td1 = row.select_one("td:nth-child(1)").text.strip()
td2 = row.select_one("td:nth-child(2)").text.strip()

# Combining IP and Port to form a proxy entry
combined_result = f"{td1}:{td2}"
proxies.add(combined_result)
return proxies

# Obtain the set of proxies and create a cycle
proxies = cycle(get_proxies())
url = "https://icanhazip.com/"

for i in range(1, 6):
# Selecting the next proxy from the cycle for each request
proxy = next(proxies)

try:
# Making a request using the selected proxy
response = requests.get(url, proxies={"http": proxy, "https": proxy})

# Checking for HTTP errors in the response
response.raise_for_status()

print(
f"Request #{i} successful. IP Address: {response.text.strip()}", end="\n")
except Exception as e:
# Skip free proxies with connection errors; retry the request with the next proxy in the cycle..
print(f"Request #{i} failed! Exception Name: {type(e).__name__}")

The cycle function takes an iterable and creates an iterator that endlessly cycles through its elements. You can select the random proxy from this iterator using the next function.

Keep in mind that using free proxies can have limitations. Not all proxies may work perfectly, and that’s why we tried five times using a loop.

The output shows that only 2 attempts were successful out of 5 total attempts. The fetched IP address belongs to the proxy, not your own. This indicates that the HTTPS request was indeed routed through a proxy.

Proxies - Rotating Through Proxy IP List - rotate_proxy.png

This is a simplistic example. For larger-scale scraping, you would require monitoring individual IP performance and removing banned/blocked ones from the proxy pool.

Proxy Integration #2: Using Proxy Gateway

Many proxy providers are moving away from selling static IP lists and instead offer access to their proxy pools through a gateway. This eliminates the need to manage and rotate individual IP addresses, as the provider handles that on your behalf. This has become the preferred method for using residential and mobile proxies, and increasingly for datacenter proxies as well.

Here is an example of how to integrate BrightData's residential proxy gateway into your Python Requests scraper:

import requests
proxies = {
'http': 'http://brd.superproxy.io:22225',
'https': 'http://brd.superproxy.io:22225',
}

url = 'https://icanhazip.com/'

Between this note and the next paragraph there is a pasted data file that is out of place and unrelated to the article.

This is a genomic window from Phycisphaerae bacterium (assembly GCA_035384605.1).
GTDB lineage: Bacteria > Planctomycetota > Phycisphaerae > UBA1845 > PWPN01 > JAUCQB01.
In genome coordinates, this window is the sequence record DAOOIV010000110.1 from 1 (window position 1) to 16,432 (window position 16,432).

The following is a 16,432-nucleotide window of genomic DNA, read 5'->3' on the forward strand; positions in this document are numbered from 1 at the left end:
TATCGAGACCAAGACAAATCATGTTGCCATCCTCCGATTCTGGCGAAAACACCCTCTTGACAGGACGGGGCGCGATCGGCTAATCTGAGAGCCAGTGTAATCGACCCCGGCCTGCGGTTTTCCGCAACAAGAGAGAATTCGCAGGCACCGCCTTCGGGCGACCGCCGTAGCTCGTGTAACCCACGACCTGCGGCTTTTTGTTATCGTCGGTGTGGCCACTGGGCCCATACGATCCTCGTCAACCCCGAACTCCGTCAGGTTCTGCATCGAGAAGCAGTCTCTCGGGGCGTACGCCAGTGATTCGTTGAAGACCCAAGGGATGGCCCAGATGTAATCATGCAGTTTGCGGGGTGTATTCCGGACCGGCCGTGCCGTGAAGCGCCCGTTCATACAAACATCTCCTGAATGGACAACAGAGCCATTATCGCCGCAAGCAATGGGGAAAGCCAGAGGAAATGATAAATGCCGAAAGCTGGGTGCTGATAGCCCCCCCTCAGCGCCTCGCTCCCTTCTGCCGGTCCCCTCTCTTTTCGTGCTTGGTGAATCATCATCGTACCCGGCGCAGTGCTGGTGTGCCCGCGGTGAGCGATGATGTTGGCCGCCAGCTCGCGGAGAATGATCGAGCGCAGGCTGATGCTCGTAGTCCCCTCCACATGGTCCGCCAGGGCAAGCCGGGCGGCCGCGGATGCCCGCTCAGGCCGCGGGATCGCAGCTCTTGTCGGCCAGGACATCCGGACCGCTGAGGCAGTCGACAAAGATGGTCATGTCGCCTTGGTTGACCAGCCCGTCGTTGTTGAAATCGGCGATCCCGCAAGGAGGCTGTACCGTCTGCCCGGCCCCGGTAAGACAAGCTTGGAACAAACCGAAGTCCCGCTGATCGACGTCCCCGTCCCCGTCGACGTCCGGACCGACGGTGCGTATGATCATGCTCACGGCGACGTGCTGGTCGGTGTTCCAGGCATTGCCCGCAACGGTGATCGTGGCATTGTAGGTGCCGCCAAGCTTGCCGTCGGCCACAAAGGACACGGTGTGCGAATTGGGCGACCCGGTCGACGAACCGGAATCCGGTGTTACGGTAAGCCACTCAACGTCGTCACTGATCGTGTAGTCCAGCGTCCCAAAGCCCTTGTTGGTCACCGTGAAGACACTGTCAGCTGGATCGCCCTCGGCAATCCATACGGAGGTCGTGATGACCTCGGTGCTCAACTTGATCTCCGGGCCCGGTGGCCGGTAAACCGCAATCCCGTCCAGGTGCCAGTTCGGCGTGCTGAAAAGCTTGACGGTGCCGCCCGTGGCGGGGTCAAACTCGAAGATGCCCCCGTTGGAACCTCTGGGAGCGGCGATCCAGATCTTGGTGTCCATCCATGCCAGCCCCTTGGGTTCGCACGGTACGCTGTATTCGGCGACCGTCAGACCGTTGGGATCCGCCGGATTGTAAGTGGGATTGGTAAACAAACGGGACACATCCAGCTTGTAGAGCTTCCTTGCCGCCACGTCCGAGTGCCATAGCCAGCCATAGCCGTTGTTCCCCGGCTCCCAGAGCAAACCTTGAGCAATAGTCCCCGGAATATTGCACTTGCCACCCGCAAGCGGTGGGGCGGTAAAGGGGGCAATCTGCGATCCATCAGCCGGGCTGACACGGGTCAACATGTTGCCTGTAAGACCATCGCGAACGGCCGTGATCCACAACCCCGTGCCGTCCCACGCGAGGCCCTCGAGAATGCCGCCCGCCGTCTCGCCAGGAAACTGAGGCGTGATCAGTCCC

response = requests.get(url, proxies=proxies, auth=(
'Username', 'Password'))
print(response.status_code)

Integrating via a gateway is significantly easier compared to a proxy list as you don't have to worry about implementing all the proxy rotation logic.

Proxy Integration #3: Using Proxy API Endpoint

Recently, many proxy providers have begun offering smart proxy APIs. These APIs manage your proxy infrastructure by automatically rotating proxies and headers allowing you to focus on extracting the data you need.

Typically, you send the URL you want to scrape to an API endpoint, and the API returns the HTML response. While each provider's API integration differs slightly, most are very similar and easy to integrate with.

Here's an example of integrating with the ScrapeOps Proxy Manager:

import requests
from urllib.parse import urlencode

payload = {'api_key': 'APIKEY', 'url': 'https://httpbin.org/ip'}
r = requests.get('https://proxy.scrapeops.io/v1/', params=urlencode(payload))
print r.text

Here you simply send the URL you want to scrape to the ScrapeOps API endpoint in the URL query parameter, along with your API key in the api_key query parameter. ScrapeOps will then locate the optimal proxy for the target domain and deliver the HTML response directly to you.

You can get your free API key with 1,000 free requests by signing up here.

Note that, when using proxy API endpoints it is very important to encode the URL you want to scrape before sending it to the Proxy API endpoint. If the URL contains query parameters then the Proxy API might think that those query parameters are for the Proxy API and not the target website.

To encode your URL you just need to use the urlencode(payload) function as we've done above in the example.


Integrate Proxy Aggregator into the Existing Scraper

After integrating the ScrapeOps Proxy Aggregator, you won't need to worry about user agents and headers. ScrapeOps Proxy Aggregator acts as an intermediary between your scraper and the target website. It routes your requests through a pool of high-performing proxies from various providers.

These proxies already have different user-agent strings and other headers pre-configured that help you avoid detection and blocks, even without additional middleware.